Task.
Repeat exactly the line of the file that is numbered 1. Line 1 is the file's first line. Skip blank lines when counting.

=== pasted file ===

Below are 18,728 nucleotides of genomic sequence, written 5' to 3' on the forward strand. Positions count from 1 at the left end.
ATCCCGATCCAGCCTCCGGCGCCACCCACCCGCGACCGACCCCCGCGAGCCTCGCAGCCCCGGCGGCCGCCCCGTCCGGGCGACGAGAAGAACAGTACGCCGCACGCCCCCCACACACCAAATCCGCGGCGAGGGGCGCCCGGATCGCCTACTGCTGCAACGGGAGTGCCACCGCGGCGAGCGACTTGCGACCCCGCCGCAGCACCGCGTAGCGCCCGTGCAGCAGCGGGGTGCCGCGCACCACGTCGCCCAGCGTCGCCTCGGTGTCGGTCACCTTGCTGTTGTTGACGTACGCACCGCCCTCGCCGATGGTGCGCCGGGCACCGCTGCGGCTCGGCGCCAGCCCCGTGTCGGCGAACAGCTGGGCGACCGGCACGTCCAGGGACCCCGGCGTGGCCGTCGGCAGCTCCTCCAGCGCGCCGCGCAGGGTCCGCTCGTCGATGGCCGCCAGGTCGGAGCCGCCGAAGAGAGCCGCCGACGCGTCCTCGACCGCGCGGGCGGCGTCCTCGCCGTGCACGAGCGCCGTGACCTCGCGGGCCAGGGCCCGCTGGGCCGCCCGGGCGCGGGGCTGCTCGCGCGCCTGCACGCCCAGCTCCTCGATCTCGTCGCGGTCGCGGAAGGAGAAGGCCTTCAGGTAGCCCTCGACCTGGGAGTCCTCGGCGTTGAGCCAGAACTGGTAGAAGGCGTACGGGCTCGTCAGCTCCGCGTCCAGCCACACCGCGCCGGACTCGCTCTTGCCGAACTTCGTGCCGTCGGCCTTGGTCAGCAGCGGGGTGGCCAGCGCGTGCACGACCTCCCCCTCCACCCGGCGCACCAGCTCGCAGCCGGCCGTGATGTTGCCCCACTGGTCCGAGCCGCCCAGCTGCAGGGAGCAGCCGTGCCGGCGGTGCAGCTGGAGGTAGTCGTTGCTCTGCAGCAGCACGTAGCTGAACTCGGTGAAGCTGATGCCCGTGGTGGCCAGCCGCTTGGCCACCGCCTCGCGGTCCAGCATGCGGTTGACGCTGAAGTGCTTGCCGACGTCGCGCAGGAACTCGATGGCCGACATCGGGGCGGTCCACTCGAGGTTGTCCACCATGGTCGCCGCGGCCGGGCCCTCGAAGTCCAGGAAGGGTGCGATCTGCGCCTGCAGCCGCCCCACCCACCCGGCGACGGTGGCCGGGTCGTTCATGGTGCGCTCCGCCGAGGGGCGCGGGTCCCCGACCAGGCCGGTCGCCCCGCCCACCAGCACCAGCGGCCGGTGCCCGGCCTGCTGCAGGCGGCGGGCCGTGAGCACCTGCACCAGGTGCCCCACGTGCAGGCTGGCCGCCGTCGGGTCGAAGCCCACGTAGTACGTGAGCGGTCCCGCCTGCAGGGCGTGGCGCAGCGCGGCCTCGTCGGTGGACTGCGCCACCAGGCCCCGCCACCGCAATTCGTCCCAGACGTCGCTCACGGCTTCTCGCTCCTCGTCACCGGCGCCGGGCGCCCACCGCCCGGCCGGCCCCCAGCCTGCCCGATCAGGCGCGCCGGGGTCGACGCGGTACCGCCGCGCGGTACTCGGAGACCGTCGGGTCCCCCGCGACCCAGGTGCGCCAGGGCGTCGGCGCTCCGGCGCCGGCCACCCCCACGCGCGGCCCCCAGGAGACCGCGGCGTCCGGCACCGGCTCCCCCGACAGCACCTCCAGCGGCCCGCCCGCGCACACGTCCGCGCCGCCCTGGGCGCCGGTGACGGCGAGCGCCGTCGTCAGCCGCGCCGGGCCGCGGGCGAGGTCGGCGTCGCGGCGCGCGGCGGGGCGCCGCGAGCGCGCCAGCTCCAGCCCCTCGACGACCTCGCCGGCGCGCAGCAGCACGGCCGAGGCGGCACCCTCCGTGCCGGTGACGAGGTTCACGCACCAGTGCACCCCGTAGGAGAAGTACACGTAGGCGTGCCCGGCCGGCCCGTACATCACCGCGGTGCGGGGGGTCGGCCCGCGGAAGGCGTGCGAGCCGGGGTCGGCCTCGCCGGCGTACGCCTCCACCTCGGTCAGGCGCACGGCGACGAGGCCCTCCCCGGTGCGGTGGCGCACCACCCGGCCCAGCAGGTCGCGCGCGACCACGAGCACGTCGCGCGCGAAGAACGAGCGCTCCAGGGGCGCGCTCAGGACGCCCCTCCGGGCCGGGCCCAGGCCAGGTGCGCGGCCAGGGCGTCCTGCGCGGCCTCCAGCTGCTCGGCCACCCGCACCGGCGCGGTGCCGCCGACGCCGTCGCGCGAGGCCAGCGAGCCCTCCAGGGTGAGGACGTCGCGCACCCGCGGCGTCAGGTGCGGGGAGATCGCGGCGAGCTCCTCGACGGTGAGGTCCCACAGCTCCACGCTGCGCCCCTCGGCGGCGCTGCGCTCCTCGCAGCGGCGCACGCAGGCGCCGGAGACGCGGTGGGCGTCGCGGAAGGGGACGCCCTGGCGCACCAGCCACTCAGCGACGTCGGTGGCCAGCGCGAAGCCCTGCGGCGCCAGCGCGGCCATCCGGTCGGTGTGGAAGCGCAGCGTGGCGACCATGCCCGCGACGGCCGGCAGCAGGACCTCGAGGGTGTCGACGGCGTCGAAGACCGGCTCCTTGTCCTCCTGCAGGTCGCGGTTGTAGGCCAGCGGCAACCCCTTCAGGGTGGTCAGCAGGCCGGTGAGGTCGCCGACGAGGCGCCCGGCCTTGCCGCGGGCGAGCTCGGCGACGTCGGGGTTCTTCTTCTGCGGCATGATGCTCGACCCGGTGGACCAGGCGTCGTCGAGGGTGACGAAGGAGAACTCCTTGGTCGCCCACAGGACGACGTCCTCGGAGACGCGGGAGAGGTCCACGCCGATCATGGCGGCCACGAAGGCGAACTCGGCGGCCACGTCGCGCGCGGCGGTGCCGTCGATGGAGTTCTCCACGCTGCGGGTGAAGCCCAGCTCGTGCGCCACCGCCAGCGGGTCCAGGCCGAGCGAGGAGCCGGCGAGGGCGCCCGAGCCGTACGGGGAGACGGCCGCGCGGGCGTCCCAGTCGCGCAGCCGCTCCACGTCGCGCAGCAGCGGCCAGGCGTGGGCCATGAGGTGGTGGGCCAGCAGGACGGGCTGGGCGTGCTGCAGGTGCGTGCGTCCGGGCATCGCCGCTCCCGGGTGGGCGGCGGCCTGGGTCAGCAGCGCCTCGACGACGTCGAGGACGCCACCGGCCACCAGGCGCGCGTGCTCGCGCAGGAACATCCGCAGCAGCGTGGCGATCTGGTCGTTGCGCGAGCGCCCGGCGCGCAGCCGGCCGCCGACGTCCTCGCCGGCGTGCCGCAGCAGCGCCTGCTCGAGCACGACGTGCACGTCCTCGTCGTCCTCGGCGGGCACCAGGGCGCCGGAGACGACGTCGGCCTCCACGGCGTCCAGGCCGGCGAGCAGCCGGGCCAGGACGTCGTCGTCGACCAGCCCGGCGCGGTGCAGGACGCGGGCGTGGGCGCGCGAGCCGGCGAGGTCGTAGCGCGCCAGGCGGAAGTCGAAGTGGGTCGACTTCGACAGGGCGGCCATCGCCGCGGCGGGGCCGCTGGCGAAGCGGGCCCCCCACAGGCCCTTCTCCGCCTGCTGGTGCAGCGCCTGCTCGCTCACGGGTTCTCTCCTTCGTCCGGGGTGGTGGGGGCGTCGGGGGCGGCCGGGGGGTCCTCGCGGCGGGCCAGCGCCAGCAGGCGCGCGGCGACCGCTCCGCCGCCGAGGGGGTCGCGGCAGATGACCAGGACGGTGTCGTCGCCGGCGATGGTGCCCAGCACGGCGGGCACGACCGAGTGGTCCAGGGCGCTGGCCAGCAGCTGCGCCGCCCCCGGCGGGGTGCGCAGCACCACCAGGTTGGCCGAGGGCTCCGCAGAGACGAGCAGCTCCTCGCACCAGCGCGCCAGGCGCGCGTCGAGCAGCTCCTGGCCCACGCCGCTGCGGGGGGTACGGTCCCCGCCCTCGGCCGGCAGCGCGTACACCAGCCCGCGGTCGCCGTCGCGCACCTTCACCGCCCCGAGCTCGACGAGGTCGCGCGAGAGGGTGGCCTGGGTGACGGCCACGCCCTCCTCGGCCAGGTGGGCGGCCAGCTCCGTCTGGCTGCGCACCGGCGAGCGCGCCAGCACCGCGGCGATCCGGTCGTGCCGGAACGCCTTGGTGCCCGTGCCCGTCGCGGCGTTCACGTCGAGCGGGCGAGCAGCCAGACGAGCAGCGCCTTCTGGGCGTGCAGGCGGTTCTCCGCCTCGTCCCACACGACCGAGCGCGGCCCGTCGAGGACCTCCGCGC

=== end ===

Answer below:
Below are 18,728 nucleotides of genomic sequence, written 5' to 3' on the forward strand. Positions count from 1 at the left end.